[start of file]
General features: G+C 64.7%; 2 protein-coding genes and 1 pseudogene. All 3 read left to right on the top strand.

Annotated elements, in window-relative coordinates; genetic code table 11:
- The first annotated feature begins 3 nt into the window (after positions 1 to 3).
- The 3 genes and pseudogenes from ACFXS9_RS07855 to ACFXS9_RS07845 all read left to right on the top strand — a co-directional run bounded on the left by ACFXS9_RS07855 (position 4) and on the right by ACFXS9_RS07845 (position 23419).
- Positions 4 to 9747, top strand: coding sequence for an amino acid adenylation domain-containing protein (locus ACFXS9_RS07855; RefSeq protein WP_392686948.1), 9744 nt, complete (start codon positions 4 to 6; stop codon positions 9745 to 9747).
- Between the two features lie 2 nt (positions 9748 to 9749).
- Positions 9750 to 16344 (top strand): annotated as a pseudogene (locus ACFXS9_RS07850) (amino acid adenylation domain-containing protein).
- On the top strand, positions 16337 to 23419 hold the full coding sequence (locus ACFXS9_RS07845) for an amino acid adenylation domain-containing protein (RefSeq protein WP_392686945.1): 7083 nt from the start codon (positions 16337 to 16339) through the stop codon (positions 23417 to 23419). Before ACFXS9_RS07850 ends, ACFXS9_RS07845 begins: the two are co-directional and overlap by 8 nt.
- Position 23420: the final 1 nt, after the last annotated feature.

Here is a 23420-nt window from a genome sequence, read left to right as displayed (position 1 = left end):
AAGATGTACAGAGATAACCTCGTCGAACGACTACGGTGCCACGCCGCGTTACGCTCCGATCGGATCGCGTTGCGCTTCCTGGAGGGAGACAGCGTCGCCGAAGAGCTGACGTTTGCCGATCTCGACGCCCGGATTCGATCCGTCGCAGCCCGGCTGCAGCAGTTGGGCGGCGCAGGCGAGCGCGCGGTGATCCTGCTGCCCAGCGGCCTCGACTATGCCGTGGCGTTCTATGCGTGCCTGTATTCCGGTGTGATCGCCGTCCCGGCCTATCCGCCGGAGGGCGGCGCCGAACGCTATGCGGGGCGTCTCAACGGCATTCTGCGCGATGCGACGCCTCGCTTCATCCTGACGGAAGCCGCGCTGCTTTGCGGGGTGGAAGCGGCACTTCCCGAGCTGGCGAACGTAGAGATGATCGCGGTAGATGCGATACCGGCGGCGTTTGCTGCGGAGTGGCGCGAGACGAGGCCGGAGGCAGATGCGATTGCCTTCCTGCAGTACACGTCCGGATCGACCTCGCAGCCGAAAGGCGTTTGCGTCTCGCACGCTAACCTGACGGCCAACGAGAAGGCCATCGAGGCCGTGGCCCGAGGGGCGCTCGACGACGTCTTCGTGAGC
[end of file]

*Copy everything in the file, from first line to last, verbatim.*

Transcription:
General features: G+C 64.7%; 2 protein-coding genes and 1 pseudogene. All 3 read left to right on the top strand.

Annotated elements, in window-relative coordinates; genetic code table 11:
- The first annotated feature begins 3 nt into the window (after positions 1 to 3).
- The 3 genes and pseudogenes from ACFXS9_RS07855 to ACFXS9_RS07845 all read left to right on the top strand — a co-directional run bounded on the left by ACFXS9_RS07855 (position 4) and on the right by ACFXS9_RS07845 (position 23419).
- Positions 4 to 9747, top strand: coding sequence for an amino acid adenylation domain-containing protein (locus ACFXS9_RS07855; RefSeq protein WP_392686948.1), 9744 nt, complete (start codon positions 4 to 6; stop codon positions 9745 to 9747).
- Between the two features lie 2 nt (positions 9748 to 9749).
- Positions 9750 to 16344 (top strand): annotated as a pseudogene (locus ACFXS9_RS07850) (amino acid adenylation domain-containing protein).
- On the top strand, positions 16337 to 23419 hold the full coding sequence (locus ACFXS9_RS07845) for an amino acid adenylation domain-containing protein (RefSeq protein WP_392686945.1): 7083 nt from the start codon (positions 16337 to 16339) through the stop codon (positions 23417 to 23419). Before ACFXS9_RS07850 ends, ACFXS9_RS07845 begins: the two are co-directional and overlap by 8 nt.
- Position 23420: the final 1 nt, after the last annotated feature.

Here is a 23420-nt window from a genome sequence, read left to right as displayed (position 1 = left end):
AAGATGTACAGAGATAACCTCGTCGAACGACTACGGTGCCACGCCGCGTTACGCTCCGATCGGATCGCGTTGCGCTTCCTGGAGGGAGACAGCGTCGCCGAAGAGCTGACGTTTGCCGATCTCGACGCCCGGATTCGATCCGTCGCAGCCCGGCTGCAGCAGTTGGGCGGCGCAGGCGAGCGCGCGGTGATCCTGCTGCCCAGCGGCCTCGACTATGCCGTGGCGTTCTATGCGTGCCTGTATTCCGGTGTGATCGCCGTCCCGGCCTATCCGCCGGAGGGCGGCGCCGAACGCTATGCGGGGCGTCTCAACGGCATTCTGCGCGATGCGACGCCTCGCTTCATCCTGACGGAAGCCGCGCTGCTTTGCGGGGTGGAAGCGGCACTTCCCGAGCTGGCGAACGTAGAGATGATCGCGGTAGATGCGATACCGGCGGCGTTTGCTGCGGAGTGGCGCGAGACGAGGCCGGAGGCAGATGCGATTGCCTTCCTGCAGTACACGTCCGGATCGACCTCGCAGCCGAAAGGCGTTTGCGTCTCGCACGCTAACCTGACGGCCAACGAGAAGGCCATCGAGGCCGTGGCCCGAGGGGCGCTCGACGACGTCTTCGTGAGC